Aakash Joshi & Nihal Dahal || IMT Nagpur

Change is the only thing that is con- stant in this world. Marketing has since ages depended and acted accord- ing to the change that takes place in the society and so indirectly it implies that marketing is also a constant; invariable, universal. Marketing as a field never grows from time to time. It never changes in decades or in years. It is a continuous evolution process, which takes place every day, with every new firm or product coming and marketing in a different way and giving the industry a new approach to think upon and a new way of marketing to try. One such as- pect of marketing that was in existence from years but finally is gaining the necessary awareness that it should have gained years back is green marketing. Green Marketing is a term coined decades back and even implemented to some extent but not fully in the corporate world. Green Marketing refers to the marketing of the products which are environment friendly and preferable for the consumers. It includes sustainable packaging, changing the way the products are advertised and many more such activities. It is different from the regular marketing in many ways as the product differs in manufacturing, pack aging as well as in the quality with respect to the regular product. Go GREEN:-What and Why?

Global warming is increasing day by day, pollution levels are rising high, non-renewable sources of energy are being used up at a high rate with the ever-increasing population. In addition to these many more factors are getting consumed at a higher rate, which may or may not be renewed in the near or long future. Seeing this, it is becoming nearly impossible to expect a life similar to what we are living presently in future too. It will not be the same if things continue to drain up at this pace and also if the environment will be harmed in such a way. Considering this present scenario as a continuous process, the future does not look bright. It will be worse than this. The only surviving factor for present and a hope for a better future is to go green; that is the only feasible option seen presently to have a better present and save the future of mother earth. Go green is a process of utilizing the means provided by nature in abundance and friendly to environment and producing the products which satisfy our regular needs using them, instead of using the scarce and unhealthy resources for doing the same. It helps in saving the environment from various harmful effects. As a result to make a green friendly environment, the production and usage of green products should be kept as the priority for the nation to protect itself and save its future. Go green is an old concept existing and implemented two decades back, but the results were restricted to a particular segment or sector of industry. People tried, executed and obtained the results but the results were not accepted by the society with great enthusiasm and so the concept of going green got restricted in the womb from where it was supposed to emerge.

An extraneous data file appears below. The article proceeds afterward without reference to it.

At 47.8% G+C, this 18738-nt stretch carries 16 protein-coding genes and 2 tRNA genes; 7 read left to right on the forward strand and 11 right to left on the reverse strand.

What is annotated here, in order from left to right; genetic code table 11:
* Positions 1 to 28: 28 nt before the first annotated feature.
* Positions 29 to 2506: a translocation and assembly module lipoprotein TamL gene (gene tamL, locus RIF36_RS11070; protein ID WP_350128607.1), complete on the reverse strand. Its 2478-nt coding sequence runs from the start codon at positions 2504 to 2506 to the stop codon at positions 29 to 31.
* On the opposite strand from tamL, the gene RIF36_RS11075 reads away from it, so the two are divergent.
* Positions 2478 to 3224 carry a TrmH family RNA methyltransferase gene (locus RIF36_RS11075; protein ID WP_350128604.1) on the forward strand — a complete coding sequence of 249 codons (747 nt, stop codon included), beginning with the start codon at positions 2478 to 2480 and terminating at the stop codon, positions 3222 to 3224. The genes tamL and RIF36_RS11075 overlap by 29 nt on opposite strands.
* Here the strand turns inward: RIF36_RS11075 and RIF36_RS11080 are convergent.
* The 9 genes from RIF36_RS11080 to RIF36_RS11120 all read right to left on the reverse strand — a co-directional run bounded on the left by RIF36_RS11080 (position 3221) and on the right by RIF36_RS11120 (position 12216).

Green Products 

Green products thus produced considering the environment factor are very different in many ways. They are pure in terms of quality and so in many cases even costlier than the present available products. Green products also may not appear as charming as the artificial ones. For example an idol of Lord Ganesh prepared from Plaster of Paris appears to be more charming than that prepared from mud. But considering the final place where they are decomposed i.e. river, an idol made from mud doesn’t harms the river as an idol prepared from Plaster of Paris does. This and many more are the reasons why the green products are considered, and as a result they should be marketed too, so that the environmental concern can be supported by the masses.

Green Marketing: 
Why and How? Issues and Solutions Green products are different from the regular ones, in terms of manufacturing, packaging as well as cost. But their usage is the same as the rest of the products. 
In that case many questions arise. Why will a consumer buy a green product, when he is already happy with his present one? Why will a consumer opt for something which may be costlier to him than his regular product? Why will a consumer opt for a product which might appear less pleasing then the presently available ones? Why can’t it be a green washing scenario i.e. selling products with name of “going green” to the consumers wherein the products are not environment friendly and cheat the consumer with the nongreen products and earn more profit? It can be. Each of the above mentioned questions are true, and to answer such questions and many other conceptions as well as misconceptions regarding the green product, it needs a different type of marketing especially related to this segment. Marketing which doesn’t sell the products by making them available at cheap prices neither does it sells the products on their beautiful packaging or any such tactics and for that